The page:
Building a Thriving Collaborative WorkplaceBy Samuel Greengard | Posted 2015-04-23 Email Print
Creating a collaborative workplace that delivers benefits to both employers and employees requires a clear strategy, transparent goals and the right tech tools.
In fact, Accenture's Warnke points out that collaboration is rapidly moving toward mobile-first applications and capabilities. What's more, he adds, "The concept of 'bring your own device' is maturing, and now there's a shift to a potentially even more disruptive concept for IT organizations, which is 'bring your own application.'
Warnke says that the notion of supporting whatever tool a person desires to be productive is still nascent in most organizations. "But it will pervade the IT ecosystem as the [line] between a personal productivity app and an enterprise productivity app [blurs]," he explains.
A starting point for building an effective collaboration framework, Warnke says, is to understand that "technology tends to be the easier part of the equation. A more challenging aspect is to encourage employees at all levels to incorporate collaboration technologies into their regular workflow."
This requires weaving tools into business processes in ways that require employees to use them in order to complete tasks. Older concepts, such as requiring a zero item inbox, "are not representative of the way people work today," he says. It also involves using gamification techniques and rewards to drive participation, particularly among segments that are resistant to using collaboration tools.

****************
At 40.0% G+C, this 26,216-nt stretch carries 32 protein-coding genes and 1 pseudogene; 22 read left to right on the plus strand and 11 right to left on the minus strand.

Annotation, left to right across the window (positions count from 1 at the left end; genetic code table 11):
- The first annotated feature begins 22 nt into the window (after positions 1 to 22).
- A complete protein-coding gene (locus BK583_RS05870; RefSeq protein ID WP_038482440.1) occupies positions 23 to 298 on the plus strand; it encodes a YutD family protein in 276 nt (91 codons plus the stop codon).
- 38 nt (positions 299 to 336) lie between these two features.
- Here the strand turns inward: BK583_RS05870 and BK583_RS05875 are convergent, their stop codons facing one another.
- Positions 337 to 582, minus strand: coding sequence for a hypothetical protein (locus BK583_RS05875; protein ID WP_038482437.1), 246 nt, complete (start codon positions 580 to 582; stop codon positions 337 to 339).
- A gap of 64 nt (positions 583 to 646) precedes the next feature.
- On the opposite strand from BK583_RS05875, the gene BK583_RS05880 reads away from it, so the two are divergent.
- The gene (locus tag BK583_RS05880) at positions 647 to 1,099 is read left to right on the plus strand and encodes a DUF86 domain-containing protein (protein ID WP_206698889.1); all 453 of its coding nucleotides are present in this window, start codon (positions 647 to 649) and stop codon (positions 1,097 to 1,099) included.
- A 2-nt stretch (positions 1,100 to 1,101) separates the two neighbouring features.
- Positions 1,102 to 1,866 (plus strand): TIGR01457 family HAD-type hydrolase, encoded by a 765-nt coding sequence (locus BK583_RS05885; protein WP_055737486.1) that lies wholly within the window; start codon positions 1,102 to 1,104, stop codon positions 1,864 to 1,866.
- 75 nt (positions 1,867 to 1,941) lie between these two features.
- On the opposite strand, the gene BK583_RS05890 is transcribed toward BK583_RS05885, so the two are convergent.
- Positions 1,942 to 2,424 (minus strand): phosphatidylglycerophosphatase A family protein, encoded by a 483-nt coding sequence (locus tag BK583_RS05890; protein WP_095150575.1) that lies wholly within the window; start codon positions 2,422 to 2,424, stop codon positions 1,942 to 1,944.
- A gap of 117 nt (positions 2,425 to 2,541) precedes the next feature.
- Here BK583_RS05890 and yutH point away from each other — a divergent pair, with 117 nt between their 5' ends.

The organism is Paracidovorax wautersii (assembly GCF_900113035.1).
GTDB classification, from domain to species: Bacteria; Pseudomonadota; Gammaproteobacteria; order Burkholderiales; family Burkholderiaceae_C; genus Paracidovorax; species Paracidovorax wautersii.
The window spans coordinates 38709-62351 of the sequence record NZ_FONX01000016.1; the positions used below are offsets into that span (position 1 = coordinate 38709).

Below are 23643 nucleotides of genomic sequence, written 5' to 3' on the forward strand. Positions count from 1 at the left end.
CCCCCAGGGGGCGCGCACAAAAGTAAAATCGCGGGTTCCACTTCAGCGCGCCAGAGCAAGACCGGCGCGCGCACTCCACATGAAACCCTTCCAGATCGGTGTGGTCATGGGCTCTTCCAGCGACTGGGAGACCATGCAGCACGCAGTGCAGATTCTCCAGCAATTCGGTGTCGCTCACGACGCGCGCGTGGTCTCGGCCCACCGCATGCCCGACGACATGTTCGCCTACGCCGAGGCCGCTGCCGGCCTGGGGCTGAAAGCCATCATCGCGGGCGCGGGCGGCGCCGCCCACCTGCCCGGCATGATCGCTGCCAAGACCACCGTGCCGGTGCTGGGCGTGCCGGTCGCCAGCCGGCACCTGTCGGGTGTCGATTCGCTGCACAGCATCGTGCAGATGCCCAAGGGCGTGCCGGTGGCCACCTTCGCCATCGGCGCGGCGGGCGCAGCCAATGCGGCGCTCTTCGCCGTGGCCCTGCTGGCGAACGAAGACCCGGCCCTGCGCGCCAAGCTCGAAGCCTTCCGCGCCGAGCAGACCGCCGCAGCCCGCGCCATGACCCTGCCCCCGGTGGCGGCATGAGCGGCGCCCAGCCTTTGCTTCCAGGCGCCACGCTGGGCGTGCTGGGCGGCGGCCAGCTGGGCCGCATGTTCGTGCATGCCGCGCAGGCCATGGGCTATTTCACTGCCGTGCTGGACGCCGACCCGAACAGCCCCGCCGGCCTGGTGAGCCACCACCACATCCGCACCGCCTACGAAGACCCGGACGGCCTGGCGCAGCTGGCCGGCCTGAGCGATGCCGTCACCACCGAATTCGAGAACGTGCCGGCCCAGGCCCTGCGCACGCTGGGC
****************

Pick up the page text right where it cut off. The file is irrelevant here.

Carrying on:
In the end, Warnke says, it's essential to establish a cogent agenda and clearly defined objectives that are tied to specific strategies; experiment with a variety of tools and approaches; and foster support from the top down. Finally, collaboration tools should deliver the simplicity, intuitive design and functionality of Facebook, Twitter or Instagram.
A tool's features should not be designed and optimized only for power uses, who are often the ones who provide the most feedback. "The tool you are using and the way you are using it should fade out of focus," Warnke explains. It should be easy enough for every worker to use.